When you kick, you can add power if you stretch out your folded knee or vise versa, or if you spin your stretched-out leg or spin your leg when you turn your body.
Kicking techniques are classified according to the way you move your legs or feet, and depending on which part of legs or feet, striking power varies.Moreover, if you seize the counterpart or add some driving force when you kick, the same kicking may be different.
Let me describe basic kicking techniques, first.
1. Basic Kicking
A. Ahp Chaki (Front kick)
Fold your leg and raise the knee up to the chest, and
stretch out the folded knee forward. At this moment, the foot should trace
in a straight line toward the target. Set the front axis toward the target.
The target will be genital, abdomen, solar plexus, chin, etc.. Once you
throw a kick, draw up the leg back to the original position. At this moment,
you can move your foot to anywhere you want. However, if you stagger or
fail to move the foot to the position you intend to when you kick or draw
the leg back, it would
not be satisfactory.
If you keep the standing leg straight before or when you kick, the weight center will go up and you will lose power so that you may fall down more easily. Also it is not good for you to follow up. If the foot bottom of the standing leg sticks to the floor when you kick, more pressure goes on a hip joint or knee joint so that you can't speed up in kicking and kicking power is weak. What is worse, you may have a dislocation.
Therefore, keep the heel apart from the floor to help the front part to be the axis of spinning. And then return the foot to the original position after you kick. At this moment, if you lift the heel too high, the weight center goes up, too.
Ahp Chaki mostly uses the front part (toes turned-backward) but sometimes toes, too. When you kick through toes, you can set the target on vitals like genital or solar plexus. Further, you can throw Ahp Chaki with the foot top, but this is used for genital only. This is also called 'Ahp Olyochaki (Front raise kick)'.
B. Yop Chaki (Side kick)
Fold your leg and raise the knee up to the chest, as you do with Ahp Chaki, and stretch out the folded knee forward, turning your body to the opposite direction to the target, and strike the target with your heel. The moment you kick, turn your face to the target. When you kick, the shoulder through legs make up a spiral shape.
Therefore, the moment you kick, the heel will spin like a steel wire of a gun to strike the target with a great impact. The target will be the solar plexus and face, when you stand toward the front, and the side and face or its side chin, when you stand to the side.
Draw the kicking leg back by the reaction, and move it to the original place or where you intend to. To speed up spinning, you should keep the heel of the standing leg apart from the floor from the moment you raise the leg, and keep the knee straight to give more power to the kicking direction to speed more. When you draw the kicking leg, lower the ankle and knee as above.
Don't let the upper body lean backward the moment you kick. Raise your torso to make 'Y' shape as if to push the weight to the kicking direction.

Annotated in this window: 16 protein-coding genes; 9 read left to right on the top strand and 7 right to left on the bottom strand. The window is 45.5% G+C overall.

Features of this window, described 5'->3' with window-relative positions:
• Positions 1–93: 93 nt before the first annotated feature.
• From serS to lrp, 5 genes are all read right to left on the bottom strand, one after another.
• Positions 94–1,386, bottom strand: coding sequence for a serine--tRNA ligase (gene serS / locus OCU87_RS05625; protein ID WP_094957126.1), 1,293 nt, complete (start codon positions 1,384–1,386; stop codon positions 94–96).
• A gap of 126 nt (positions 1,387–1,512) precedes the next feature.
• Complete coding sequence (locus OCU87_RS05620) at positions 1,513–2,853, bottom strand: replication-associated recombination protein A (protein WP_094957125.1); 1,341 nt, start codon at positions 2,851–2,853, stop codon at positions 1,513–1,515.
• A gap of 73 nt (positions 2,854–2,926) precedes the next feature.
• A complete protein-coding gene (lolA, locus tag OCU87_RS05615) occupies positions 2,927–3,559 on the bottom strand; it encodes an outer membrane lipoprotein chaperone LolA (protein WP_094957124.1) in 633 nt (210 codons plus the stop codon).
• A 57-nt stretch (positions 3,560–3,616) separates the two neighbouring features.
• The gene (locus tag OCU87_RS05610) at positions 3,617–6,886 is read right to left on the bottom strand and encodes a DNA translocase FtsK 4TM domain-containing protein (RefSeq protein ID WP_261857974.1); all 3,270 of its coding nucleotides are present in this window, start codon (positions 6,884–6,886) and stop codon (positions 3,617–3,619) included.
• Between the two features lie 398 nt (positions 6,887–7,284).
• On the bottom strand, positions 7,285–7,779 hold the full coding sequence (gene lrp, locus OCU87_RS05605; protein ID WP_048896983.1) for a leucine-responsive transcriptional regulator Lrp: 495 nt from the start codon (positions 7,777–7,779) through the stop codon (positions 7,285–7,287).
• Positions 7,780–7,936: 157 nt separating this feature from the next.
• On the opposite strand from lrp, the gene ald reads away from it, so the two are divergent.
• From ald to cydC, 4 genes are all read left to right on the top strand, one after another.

Yop Chaki uses the heel(Dwichook) and the blade of the foot in kicking. Like in Ahp Chaki, your foot should trace the straight line from the starting point to the target.
C. Dolyeo Chaki (Turning Kick)
Load the weight on the foot, the front axis, and fold the kicking leg, and stretch out the leg and drive horizontally to strike the target with the front part of the foot. (Or you can use the foot top, too.) Keep the standing leg and ankle straight to help the body turn well enough on the front part of the foot. The kicking let should stop in the target.
For Dolyeo Chaki, the foot doesn't trace the straight line. Lift the foot behind the body and turn. If you practice Dolyeo Chaki a lot, the foot should thrust the target from a little higher the moment you kick it.
Colored Kicking Techniques -TaekwonNet Data Bank(2001/04/30)
Bandal Chaki (Half-moon kick)
Take the half way between Ahp Chaki and Dolyeo Chaki; turn in a semi-circle and then kick the target with the Ahpchook or the foot top.
Bittreo Chaki (Twisting kick)
When you kick with the right foot in the Wen Ahp Goop, lift the knee up to the chest, as in Ahp Chaki, and at this time move the knee leftward and then move back to the right and then stretch out the folded leg to kick. Kick with the Ahp Chook and the foot top. Turn your body leftward and then back to right, too. The left foot, the axis, is the same as in Ahp Chaki. Keep the left ankle a little straight and bend the knee a little bit in kicking.
Dwi Chaki (Back kick)
Lift up the kicking leg and then stretch out backward in your place. Kick with the Dwi Chook. The ending of this kick is similar to that of Yop Chaki (Side kick). You can kick both with a front leg and the behind leg. You can kick the opponent in your vicinity with the behind leg while you can kick the opponent from a distance with the front leg. Put your eyes to the kicking direction, and you don't need to keep knee and ankle of the standing leg straight. Lean the upper body forward more than in side kicking.
Peotteo Chaki (Stretching kick)
It is similar to Ahp Chki but you don't need to fold the knee too much and lift the foot and stretch the leg in the front. Stretching kick is not like foot going up but going straight-front to counterkick the opponent's advancing. So you kick the torso or lower parts. You kick with the foot bottom that strikes the body trunk. Draw the front part of the foot more toward you and you will kick with the Dwi Chook and throw a powerful blow.One more, you can kick with the foot blade. When you are to strike the genital, keep the toes straight and execute the stretching kick. Lean a little more backward than in Ahp Chaki.
Mileo Chaki (Pushing kick)
This is all the same as side kick or stretching kick but one thing is different; slow down and don't strike the target, but put your foot on and push the target. It is used in the vicinity of the opponent. It is quite offensive, and you can throw the counterpart down or push him away without hurting him critically. Kick with the foot blade or bottom.